Is corporate responsibility now standardised?
With all the codes, frameworks, books, management venn diagrams and corporate speak out there, an alien coming to earth with a specialist interest in corporate sustainability might think so.
But it's not. The ethics of a firm are still a matter of subjectivity in many cases.
The case of lawyers/Ecuadorians vs. Chevron is probably the most high profile example today.
If you haven't followed the story, it's worth reading up about.
For some, it's 'Chernobyl in the jungle' which must be paid and accounted for. For others, it's trial lawyers funded by hedge funds and private investors to screw money from a giant corporation.
The latest coverage is here, from the FT.
In short, an Ecuadorean court has upheld an $18bn environmental damages award against Chevron.
One "commentator" in the FT article expects the company to have to shell out $2-3 billion to eventually settle the 18-year old case.
The legal judgement is all about who should be responsible for jungle pollution from poorly-managed oil extraction dating back 40 odd years or more, and the results of that for communities and the environment.
Ethical Corporation's coverage is here, with (earlier) responses from the company here, and activists here.
Note the Wikipedia health warning: "The neutrality of this section is disputed".
You'll find that Wikipedia comment on many other areas concerning now 'classic' cases of activists vs. corporations that are still running. Dow vs. Bhopal campaigners, Amnesty vs. Shell in Nigeria. There are others too. These three cases are possibly the longest running and best known.
The Chevron/Ecuador case is long, complicated, and filled with what some people might call 'dirty tricks' on both sides.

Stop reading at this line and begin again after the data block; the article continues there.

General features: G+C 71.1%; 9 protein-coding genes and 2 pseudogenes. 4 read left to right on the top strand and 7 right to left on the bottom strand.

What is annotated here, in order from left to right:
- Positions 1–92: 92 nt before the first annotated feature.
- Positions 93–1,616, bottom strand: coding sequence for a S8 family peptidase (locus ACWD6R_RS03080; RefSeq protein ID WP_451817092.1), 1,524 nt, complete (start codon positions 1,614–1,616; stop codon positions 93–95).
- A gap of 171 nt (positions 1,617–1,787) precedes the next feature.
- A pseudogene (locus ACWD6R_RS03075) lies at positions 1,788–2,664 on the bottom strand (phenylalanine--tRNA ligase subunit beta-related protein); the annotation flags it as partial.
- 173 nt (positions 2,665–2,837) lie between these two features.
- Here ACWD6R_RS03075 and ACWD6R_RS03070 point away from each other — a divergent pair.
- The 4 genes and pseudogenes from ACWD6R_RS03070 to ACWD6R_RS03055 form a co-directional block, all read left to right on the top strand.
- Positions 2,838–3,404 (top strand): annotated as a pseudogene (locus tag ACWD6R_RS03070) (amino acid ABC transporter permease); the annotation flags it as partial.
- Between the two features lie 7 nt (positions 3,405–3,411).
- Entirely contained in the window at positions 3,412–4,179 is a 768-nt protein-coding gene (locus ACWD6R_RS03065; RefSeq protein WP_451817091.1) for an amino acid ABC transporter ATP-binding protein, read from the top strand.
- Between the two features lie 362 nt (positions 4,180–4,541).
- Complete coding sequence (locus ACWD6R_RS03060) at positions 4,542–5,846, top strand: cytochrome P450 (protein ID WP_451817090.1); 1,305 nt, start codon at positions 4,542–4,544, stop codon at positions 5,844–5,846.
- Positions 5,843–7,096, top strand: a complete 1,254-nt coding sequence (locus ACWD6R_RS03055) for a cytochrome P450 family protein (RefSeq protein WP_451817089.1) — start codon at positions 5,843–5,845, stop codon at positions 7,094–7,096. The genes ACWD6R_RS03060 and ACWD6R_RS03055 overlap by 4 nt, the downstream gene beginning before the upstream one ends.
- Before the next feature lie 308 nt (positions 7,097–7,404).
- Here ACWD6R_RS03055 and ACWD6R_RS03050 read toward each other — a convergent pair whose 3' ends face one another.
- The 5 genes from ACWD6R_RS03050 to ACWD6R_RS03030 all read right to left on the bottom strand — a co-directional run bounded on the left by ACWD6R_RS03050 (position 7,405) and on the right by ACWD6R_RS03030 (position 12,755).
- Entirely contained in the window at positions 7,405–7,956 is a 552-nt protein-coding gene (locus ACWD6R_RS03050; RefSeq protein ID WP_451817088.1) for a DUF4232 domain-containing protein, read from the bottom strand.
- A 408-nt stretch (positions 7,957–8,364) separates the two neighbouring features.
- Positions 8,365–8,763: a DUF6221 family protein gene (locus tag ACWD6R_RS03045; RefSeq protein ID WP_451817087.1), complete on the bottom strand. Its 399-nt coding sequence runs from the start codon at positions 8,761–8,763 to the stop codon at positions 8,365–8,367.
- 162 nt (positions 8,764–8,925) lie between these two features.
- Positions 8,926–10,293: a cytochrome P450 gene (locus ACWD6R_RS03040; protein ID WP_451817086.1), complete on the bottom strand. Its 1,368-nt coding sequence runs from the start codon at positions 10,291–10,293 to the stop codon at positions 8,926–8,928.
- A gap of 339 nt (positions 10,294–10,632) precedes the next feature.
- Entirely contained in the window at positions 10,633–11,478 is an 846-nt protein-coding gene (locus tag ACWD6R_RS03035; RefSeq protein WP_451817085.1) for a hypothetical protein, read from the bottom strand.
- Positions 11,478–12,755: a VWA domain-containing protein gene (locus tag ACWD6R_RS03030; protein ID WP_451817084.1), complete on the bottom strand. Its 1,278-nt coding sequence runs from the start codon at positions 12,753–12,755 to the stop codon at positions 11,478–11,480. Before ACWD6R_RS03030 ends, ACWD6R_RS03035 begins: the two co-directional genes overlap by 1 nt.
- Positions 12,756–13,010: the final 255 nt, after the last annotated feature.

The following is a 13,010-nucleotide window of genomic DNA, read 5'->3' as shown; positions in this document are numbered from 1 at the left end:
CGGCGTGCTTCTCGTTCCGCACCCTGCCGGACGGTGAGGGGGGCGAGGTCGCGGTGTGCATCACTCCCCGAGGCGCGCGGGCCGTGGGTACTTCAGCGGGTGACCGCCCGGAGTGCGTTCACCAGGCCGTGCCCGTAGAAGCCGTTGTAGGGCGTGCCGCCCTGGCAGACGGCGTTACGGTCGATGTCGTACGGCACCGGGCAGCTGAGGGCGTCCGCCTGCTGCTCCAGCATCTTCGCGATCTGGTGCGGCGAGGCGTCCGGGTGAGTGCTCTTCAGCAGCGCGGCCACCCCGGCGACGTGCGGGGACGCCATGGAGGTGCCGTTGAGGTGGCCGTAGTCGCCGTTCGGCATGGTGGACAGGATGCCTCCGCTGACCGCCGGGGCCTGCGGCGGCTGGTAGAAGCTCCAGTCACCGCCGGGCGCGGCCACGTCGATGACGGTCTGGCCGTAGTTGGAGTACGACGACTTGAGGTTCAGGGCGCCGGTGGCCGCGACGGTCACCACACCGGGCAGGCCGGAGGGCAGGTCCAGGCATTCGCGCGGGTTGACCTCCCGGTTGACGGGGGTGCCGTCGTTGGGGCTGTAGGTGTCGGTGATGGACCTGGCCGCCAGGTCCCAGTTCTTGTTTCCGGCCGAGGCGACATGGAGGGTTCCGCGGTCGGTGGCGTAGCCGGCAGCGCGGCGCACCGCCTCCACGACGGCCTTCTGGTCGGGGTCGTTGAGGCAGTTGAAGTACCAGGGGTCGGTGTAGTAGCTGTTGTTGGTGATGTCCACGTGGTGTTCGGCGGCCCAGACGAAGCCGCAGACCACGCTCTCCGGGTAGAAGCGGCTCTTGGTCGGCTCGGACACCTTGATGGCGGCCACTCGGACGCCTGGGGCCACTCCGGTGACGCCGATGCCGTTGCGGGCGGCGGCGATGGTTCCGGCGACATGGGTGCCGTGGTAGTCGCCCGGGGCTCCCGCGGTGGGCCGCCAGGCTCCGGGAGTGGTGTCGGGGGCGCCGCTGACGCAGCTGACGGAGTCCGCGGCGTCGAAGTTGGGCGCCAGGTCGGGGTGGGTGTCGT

Others might call them smart tactics, mistakes, legal maneuvers and rebuttals.
What you think, inevitably, depends on how you view the case and its history and ramifications.
This New Yorker piece, which looks more at the lawyer fighting Chevron and some of his mistakes in campaigning, provides some valuable insight.
(Take note though: Not all the information surrounding the case is included, so don't take this as the gospel truth)
What's my point here? Twofold I suppose:
1) This case, and many others documented on business-humanrights.org, demonstrate both that perceptions of what corporate ethics look like are still very mixed, depending on where in the world things happen, and who you ask.
Republicans in the US (and perhaps most of your board!) will probably view it as corporate extortion, whilst left-leaning folks see it was a test case for indigenous rights and small countries vs. large corporations.
This is not new, but still relevant: It's important to remember that perception and subjectivity count for more than codes, management systems and corporate speak. We perhaps forget that sometimes.
2) If you are looking for evidence to demonstrate that corporate environmental/human rights risks are growing, and that they can emerge unexpectedly and drag on for years, damaging your reputation, this case provides good evidence. Risks like this are growing, and not just for oil & gas companies.
So whilst you can't change the past, you can react to it well should an issue arise, given the Ruggie framework which now exists.
Here's a video about this, and the business and human rights agenda in 2012: